I have no idea how Stan feels when he is suffering. Our dog whisperer friend said they deal with pain differently.
He squeaks when impatient to do something, usually as the humans are holding him up. Stan snorts when he is excited. He has no volume control when greeting people he trusts. And utters a high pitched screech when you tread on his tail; who wouldn’t!
On Thursday morning, Stan’s face was so swollen we could barely see his dark brown right eye. The vet prescribed pain killers and antibiotics to treat an abscess under his back molar.
Over the past days the swelling has gone down. Stan seems a little subdued, seeking us out to sit close to us. Even between us on the sofa. I feel double as much love for him when he is off his game.
We are going to get another opinion about the need to extract the tooth. We want to do the right thing for our twelve year-young fur kid who brings us so much joy.
It will have been a week, on Christmas Day, since tooth #16 was extracted. This first molar in the upper right side had caused me excruciating pain during the previous week. X-rays did not help in explaining the symptoms. A bit of bashing around with a seemingly metal implement, followed by a “does that hurt?”, identified the offending, not so pearly white. The cause could be due to the nerve dying or a fracture. Root canal surgery would fix the former, while a crown would sort out the latter. The monitoring period, when I planned to work out which organ I would need to harvest and sell to pay for the procedure was short lived.
On the following day, a sliver of dentine on the inside of the tooth was behaving like a bottom hinged window when brushed gently with the tip of my tongue. Another visit to the dentist quickly cleared up the mystery. It had fractured down the middle, below the gum. With not unpleasant memories of wisdom teeth removal, while asleep, over thirty years ago, I happily agreed to a tooth pulling. To take place there and then with local anaesthetic, although “it will not be an easy one to get out”. Four injections later, what seemed like an eternity of rocking the ivory back and forth and a great deal effort, it was out, despite exclamations of “your bone is dense”. Isn’t that a good thing?, I silently asked myself.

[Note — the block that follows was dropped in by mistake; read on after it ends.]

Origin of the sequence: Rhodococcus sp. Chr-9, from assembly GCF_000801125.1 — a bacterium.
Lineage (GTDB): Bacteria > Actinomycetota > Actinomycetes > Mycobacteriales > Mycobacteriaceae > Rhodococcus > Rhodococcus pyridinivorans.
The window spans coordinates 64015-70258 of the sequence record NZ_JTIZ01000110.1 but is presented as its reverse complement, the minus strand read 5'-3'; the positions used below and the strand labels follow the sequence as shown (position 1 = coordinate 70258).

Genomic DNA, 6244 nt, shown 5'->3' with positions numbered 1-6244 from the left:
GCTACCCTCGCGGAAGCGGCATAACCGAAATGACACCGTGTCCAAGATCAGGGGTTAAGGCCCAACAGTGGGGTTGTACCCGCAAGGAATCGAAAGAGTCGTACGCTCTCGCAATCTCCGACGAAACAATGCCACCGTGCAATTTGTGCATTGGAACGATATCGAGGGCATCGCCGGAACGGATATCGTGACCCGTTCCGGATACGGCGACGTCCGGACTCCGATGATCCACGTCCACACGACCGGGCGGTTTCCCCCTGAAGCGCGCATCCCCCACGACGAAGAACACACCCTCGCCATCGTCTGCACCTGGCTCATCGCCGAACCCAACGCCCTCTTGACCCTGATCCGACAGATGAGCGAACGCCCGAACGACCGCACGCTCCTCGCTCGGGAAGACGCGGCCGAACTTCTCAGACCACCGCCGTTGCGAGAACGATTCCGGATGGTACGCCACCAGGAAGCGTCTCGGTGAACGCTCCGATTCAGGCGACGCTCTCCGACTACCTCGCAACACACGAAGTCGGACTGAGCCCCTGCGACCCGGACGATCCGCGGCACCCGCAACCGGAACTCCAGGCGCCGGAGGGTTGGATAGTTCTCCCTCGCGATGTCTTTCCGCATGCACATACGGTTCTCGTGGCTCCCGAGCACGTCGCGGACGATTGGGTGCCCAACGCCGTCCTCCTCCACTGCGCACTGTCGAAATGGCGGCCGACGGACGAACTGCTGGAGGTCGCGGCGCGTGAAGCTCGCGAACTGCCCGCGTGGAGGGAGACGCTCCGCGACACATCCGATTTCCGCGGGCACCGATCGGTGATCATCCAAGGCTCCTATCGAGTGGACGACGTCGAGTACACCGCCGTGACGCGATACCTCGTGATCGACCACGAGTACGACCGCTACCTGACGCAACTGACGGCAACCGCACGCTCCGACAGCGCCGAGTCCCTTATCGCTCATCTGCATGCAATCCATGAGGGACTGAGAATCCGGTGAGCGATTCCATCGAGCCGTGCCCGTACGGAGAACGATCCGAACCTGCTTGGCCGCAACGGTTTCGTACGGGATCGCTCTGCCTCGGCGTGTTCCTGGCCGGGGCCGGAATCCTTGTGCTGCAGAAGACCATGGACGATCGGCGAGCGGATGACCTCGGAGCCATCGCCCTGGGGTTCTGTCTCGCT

When the anaesthetic began to wear off, I took ibuprofen with codeine for the pain. A sleepless night and limited relief resulted in the dentist prescribing panadeine forte. Migraine like headaches and earache followed for the next two days. Another visit to the dentist revealed I had a dry socket, the pain was due to the jawbone being exposed. After an uncomfortable rinsing with saltwater, a rather pleasant clove tasting concoction with analgesic properties was packed into the wound. Yesterday was my first pain killer free day. This morning the cavity is throbbing. I call upon the Universe to allow me the enjoyment of being able to partake in the upcoming feasting, even with using my left hand teeth to chew.
You came into our lives when we were young
You came into our lives at a desperate time
You came into our lives with different views
You came into our lives you worked hard
You came into our lives you provided for us
You came into our lives and gave us a brother
You came into our lives and gambled on the horses
You came into our lives you drank when you lost
You came into our lives with anger rage and guilt
You came into our lives and took your pain out on us
You came into our lives you beat us with words and more
You came into our lives and drove us away
You came into our lives causing hate and pain
You came into our lives I forgave you
You came into our lives acceptance and sad memories remain
I was at a loss as to what to write this month, until I read Rara’s post: